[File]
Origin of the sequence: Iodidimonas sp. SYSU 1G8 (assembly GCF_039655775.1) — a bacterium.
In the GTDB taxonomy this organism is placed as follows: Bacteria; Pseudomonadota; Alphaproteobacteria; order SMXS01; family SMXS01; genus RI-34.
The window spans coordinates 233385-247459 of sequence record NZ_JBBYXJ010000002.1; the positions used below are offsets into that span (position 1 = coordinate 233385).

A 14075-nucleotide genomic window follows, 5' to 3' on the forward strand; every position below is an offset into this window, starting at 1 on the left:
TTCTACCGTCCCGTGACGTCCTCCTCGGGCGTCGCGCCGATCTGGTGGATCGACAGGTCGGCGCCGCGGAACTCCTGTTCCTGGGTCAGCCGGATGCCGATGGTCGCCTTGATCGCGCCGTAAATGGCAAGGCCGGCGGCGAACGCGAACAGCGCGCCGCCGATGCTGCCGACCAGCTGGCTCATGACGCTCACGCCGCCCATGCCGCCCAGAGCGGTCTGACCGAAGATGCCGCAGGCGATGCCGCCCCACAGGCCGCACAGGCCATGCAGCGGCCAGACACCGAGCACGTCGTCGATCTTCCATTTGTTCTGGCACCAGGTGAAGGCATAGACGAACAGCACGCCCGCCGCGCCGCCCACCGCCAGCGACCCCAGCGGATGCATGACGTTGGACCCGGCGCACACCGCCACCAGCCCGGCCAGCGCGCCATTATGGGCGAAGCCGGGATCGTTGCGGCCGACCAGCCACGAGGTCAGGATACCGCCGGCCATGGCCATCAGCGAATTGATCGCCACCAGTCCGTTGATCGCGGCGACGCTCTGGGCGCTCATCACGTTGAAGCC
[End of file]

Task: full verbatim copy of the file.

Origin of the sequence: Iodidimonas sp. SYSU 1G8 (assembly GCF_039655775.1) — a bacterium.
In the GTDB taxonomy this organism is placed as follows: Bacteria; Pseudomonadota; Alphaproteobacteria; order SMXS01; family SMXS01; genus RI-34.
The window spans coordinates 233385-247459 of sequence record NZ_JBBYXJ010000002.1; the positions used below are offsets into that span (position 1 = coordinate 233385).

A 14075-nucleotide genomic window follows, 5' to 3' on the forward strand; every position below is an offset into this window, starting at 1 on the left:
TTCTACCGTCCCGTGACGTCCTCCTCGGGCGTCGCGCCGATCTGGTGGATCGACAGGTCGGCGCCGCGGAACTCCTGTTCCTGGGTCAGCCGGATGCCGATGGTCGCCTTGATCGCGCCGTAAATGGCAAGGCCGGCGGCGAACGCGAACAGCGCGCCGCCGATGCTGCCGACCAGCTGGCTCATGACGCTCACGCCGCCCATGCCGCCCAGAGCGGTCTGACCGAAGATGCCGCAGGCGATGCCGCCCCACAGGCCGCACAGGCCATGCAGCGGCCAGACACCGAGCACGTCGTCGATCTTCCATTTGTTCTGGCACCAGGTGAAGGCATAGACGAACAGCACGCCCGCCGCGCCGCCCACCGCCAGCGACCCCAGCGGATGCATGACGTTGGACCCGGCGCACACCGCCACCAGCCCGGCCAGCGCGCCATTATGGGCGAAGCCGGGATCGTTGCGGCCGACCAGCCACGAGGTCAGGATACCGCCGGCCATGGCCATCAGCGAATTGATCGCCACCAGTCCGTTGATCGCGGCGACGCTCTGGGCGCTCATCACGTTGAAGCC